You can also add a wai to your thank you to make it very sincere.
No worries - mai pen rai
Sounds like: “my pen rye”
This is a very common phrase in Thai and can be used as a way to say “you’re welcome”. It is also often used after someone apologizes, to mean “no problem” or “never mind”.
A great way to use this phrase is right after a cultural misunderstanding or problems with the language barrier. You can say mai pen rai immediately after with a smile and the awkwardness of the misunderstanding will disappear.
Excuse me - kor tot
Sounds like: “kor tot”
Like many countries in Asia, Thailand can be very crowded especially when using public transportation such as trains and boats. Sometimes it will be necessary to push through the crowd and saying kor tot is a great way to get where you want to go politely.
I don’t understand - mai khao jai
Sounds like: “my cow jai”
Because Thailand is a new to you, there will probably be times when someone is speaking to you but you simply can’t understand them. In these situations, all you need to do is say mai khao jai with a smile and you won’t lose any face or seem rude.
Where is the bathroom? - haawng naam yuu tee nai?
Sounds like: “hong nam you tee nye”
Depending on where you are, public bathrooms can be hard to find in Thailand. In case of emergencies, this is a good phrase to know. Sometimes when you really have to go, you won’t have time for language barriers or misunderstandings.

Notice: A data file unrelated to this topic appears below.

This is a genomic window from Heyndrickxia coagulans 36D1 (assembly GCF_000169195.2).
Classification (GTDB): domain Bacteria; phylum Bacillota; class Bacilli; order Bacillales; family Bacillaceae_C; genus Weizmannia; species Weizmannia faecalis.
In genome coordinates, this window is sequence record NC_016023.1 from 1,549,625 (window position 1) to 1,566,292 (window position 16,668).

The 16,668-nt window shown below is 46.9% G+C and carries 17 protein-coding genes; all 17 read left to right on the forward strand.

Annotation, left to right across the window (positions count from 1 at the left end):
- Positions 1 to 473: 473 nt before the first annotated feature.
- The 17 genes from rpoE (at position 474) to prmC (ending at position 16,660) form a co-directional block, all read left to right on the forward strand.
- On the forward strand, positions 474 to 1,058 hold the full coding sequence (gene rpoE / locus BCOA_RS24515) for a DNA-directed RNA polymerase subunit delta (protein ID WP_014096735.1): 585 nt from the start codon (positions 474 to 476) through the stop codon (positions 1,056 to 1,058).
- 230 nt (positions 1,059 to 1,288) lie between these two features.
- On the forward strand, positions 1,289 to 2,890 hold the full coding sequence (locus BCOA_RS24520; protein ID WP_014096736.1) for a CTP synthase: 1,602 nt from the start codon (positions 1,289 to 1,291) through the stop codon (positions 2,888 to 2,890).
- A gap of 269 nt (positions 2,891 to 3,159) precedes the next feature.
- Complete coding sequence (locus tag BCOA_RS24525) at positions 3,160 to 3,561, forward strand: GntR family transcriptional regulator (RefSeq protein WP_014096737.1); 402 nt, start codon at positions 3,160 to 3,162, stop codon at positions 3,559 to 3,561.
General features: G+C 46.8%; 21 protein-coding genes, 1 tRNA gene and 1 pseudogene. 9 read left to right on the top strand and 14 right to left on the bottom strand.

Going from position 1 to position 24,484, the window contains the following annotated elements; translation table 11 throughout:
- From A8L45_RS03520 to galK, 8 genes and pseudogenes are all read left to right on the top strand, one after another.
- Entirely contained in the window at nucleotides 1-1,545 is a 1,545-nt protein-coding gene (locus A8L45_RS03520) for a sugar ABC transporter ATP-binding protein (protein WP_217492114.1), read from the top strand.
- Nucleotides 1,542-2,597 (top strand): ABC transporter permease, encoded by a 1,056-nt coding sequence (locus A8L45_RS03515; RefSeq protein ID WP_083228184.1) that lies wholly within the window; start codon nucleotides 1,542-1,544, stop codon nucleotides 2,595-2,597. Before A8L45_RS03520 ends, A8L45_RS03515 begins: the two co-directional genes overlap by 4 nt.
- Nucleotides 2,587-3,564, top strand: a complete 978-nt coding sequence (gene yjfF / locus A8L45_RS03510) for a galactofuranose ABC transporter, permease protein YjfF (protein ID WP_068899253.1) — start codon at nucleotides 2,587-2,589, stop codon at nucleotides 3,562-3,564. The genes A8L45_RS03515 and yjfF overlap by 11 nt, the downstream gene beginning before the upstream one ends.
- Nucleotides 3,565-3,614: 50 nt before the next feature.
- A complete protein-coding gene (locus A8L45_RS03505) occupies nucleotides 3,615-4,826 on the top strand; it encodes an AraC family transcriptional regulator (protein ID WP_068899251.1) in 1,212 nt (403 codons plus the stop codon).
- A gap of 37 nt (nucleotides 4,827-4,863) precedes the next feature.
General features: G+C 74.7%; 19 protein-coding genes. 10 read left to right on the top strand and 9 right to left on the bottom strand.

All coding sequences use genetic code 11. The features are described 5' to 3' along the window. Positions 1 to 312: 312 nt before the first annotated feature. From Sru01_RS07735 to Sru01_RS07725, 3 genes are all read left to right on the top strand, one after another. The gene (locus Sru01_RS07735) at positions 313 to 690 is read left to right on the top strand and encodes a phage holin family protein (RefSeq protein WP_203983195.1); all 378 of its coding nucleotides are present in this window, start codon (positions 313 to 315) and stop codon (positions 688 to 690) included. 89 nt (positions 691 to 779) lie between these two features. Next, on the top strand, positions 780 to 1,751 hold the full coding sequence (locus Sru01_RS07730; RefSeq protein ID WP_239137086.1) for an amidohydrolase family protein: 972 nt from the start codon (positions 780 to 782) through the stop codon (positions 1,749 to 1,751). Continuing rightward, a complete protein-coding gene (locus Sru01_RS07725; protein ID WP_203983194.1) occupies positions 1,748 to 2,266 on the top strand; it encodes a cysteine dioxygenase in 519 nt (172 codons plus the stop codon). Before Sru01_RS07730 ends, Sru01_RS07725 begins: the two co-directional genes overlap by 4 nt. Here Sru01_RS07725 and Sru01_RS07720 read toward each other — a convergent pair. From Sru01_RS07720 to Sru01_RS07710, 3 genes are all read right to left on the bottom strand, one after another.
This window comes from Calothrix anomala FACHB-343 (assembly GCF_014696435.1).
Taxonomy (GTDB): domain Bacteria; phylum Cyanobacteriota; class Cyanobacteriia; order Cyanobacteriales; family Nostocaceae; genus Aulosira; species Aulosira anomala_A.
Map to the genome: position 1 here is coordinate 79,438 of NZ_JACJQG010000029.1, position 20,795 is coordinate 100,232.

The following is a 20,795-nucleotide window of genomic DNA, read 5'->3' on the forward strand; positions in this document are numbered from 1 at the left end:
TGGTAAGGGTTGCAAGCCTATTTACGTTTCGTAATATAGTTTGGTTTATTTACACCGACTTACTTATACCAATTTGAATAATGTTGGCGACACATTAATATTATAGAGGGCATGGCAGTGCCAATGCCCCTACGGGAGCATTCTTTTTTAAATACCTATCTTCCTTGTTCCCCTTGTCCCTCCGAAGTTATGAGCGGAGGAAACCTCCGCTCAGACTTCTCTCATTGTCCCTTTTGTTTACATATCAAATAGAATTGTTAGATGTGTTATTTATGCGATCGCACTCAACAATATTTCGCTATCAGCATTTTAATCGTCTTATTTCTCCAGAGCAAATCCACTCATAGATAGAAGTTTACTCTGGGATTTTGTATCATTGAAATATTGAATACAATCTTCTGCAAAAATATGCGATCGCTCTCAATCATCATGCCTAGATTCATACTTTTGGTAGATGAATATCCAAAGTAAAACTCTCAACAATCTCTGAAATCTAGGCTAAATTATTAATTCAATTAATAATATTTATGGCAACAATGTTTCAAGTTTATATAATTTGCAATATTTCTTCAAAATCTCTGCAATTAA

Delicious - aroy
Sounds like: “uh-roy”
Thai people are very proud of their food and when you find a place that you really like, you can compliment the owners and the cooks by saying aroy. Small compliments are greatly appreciated in Thailand and can go a long way. Next time you eat food at the same place, they might give you extra or even treat you more politely.
Spicy / Not spicy / A little spicy – phet / mai phet / nit noi phet
Sounds like: “pet/ my pet/ neet noy pet”
Thailand is famous for its incredibly spicy and delicious food. Depending on your taste, this can be wonderful or it can be torture. A good way to make sure that you get food that will be at a level of spice that you will enjoy, is to specify when you order.
Vegetarian - mang sa wirat
Sounds like: “mahng sah weerat”
Vegetarianism is a new concept in Thailand and many vegetarian dishes are still cooked with fish sauce, oyster sauce, or egg. If you are a strict vegetarian, you may have to say that you eat a Buddhist diet or “eat red”.
Eat Red (vegan/Buddhist diet) - gin jay
Sounds like: “gen jay”
Saying that you eat red in Thailand means that you follow a Buddhist diet. This means that you don’t eat meat, seafood, egg, or dairy. However, it also means that you don’t want garlic, many herbs, or alcohol.
How much is this? - ni tao rai?
Sounds like: “nee taow rye”
When buying items at markets in Thailand, bargaining is often expected and part of the culture. Before you start bargaining, you need to know their asking price. Keep in mind that they will always start much higher than the true price of the product, especially if you don’t look Thai.
Expensive - paeng
Sounds like: “paing”
This is a good word to use when you start bargaining to let the shop owner know that you think the price is too expensive. If you want to sound very Thai, you can say paeng in a long drawn out tone to emphasize how expensive the item is.
I want it/I’ll take it - ao
Sounds like: “ow”
When the bargaining has come to an end and you are happy with the price, you can simply say ao to inform the shop keeper that you’d like to buy the product.